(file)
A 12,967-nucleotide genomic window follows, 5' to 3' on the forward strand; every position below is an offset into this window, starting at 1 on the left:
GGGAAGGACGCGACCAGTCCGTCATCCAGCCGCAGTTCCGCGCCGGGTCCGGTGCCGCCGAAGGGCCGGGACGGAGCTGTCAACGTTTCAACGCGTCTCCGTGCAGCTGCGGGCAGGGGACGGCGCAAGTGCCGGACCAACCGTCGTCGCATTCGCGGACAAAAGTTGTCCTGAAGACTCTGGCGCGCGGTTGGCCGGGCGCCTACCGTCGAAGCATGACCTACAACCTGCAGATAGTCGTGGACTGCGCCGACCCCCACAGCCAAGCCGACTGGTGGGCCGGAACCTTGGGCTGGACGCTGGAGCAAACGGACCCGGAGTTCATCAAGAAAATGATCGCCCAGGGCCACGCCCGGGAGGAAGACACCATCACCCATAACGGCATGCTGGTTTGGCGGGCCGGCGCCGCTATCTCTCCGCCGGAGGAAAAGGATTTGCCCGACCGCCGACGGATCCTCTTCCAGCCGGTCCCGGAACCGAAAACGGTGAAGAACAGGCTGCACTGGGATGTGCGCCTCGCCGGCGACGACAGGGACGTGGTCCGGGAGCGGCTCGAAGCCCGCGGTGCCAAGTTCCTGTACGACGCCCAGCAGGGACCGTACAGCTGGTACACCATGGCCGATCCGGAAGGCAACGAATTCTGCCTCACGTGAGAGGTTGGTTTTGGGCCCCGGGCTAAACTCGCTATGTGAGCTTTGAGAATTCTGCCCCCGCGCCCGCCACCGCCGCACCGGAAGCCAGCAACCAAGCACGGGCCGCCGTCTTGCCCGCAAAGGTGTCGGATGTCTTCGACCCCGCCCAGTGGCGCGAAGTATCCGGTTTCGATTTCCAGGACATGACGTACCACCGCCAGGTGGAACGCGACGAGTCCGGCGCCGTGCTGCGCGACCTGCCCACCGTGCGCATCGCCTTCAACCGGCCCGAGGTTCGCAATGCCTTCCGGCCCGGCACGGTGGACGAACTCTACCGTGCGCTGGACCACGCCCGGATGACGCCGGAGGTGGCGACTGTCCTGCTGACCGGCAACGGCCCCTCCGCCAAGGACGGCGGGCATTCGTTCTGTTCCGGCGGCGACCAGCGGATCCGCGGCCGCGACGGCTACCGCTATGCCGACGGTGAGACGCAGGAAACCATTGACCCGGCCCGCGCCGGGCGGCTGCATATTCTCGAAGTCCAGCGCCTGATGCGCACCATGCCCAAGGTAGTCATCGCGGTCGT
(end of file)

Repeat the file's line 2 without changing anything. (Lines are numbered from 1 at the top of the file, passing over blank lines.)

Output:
GGGAAGGACGCGACCAGTCCGTCATCCAGCCGCAGTTCCGCGCCGGGTCCGGTGCCGCCGAAGGGCCGGGACGGAGCTGTCAACGTTTCAACGCGTCTCCGTGCAGCTGCGGGCAGGGGACGGCGCAAGTGCCGGACCAACCGTCGTCGCATTCGCGGACAAAAGTTGTCCTGAAGACTCTGGCGCGCGGTTGGCCGGGCGCCTACCGTCGAAGCATGACCTACAACCTGCAGATAGTCGTGGACTGCGCCGACCCCCACAGCCAAGCCGACTGGTGGGCCGGAACCTTGGGCTGGACGCTGGAGCAAACGGACCCGGAGTTCATCAAGAAAATGATCGCCCAGGGCCACGCCCGGGAGGAAGACACCATCACCCATAACGGCATGCTGGTTTGGCGGGCCGGCGCCGCTATCTCTCCGCCGGAGGAAAAGGATTTGCCCGACCGCCGACGGATCCTCTTCCAGCCGGTCCCGGAACCGAAAACGGTGAAGAACAGGCTGCACTGGGATGTGCGCCTCGCCGGCGACGACAGGGACGTGGTCCGGGAGCGGCTCGAAGCCCGCGGTGCCAAGTTCCTGTACGACGCCCAGCAGGGACCGTACAGCTGGTACACCATGGCCGATCCGGAAGGCAACGAATTCTGCCTCACGTGAGAGGTTGGTTTTGGGCCCCGGGCTAAACTCGCTATGTGAGCTTTGAGAATTCTGCCCCCGCGCCCGCCACCGCCGCACCGGAAGCCAGCAACCAAGCACGGGCCGCCGTCTTGCCCGCAAAGGTGTCGGATGTCTTCGACCCCGCCCAGTGGCGCGAAGTATCCGGTTTCGATTTCCAGGACATGACGTACCACCGCCAGGTGGAACGCGACGAGTCCGGCGCCGTGCTGCGCGACCTGCCCACCGTGCGCATCGCCTTCAACCGGCCCGAGGTTCGCAATGCCTTCCGGCCCGGCACGGTGGACGAACTCTACCGTGCGCTGGACCACGCCCGGATGACGCCGGAGGTGGCGACTGTCCTGCTGACCGGCAACGGCCCCTCCGCCAAGGACGGCGGGCATTCGTTCTGTTCCGGCGGCGACCAGCGGATCCGCGGCCGCGACGGCTACCGCTATGCCGACGGTGAGACGCAGGAAACCATTGACCCGGCCCGCGCCGGGCGGCTGCATATTCTCGAAGTCCAGCGCCTGATGCGCACCATGCCCAAGGTAGTCATCGCGGTCGT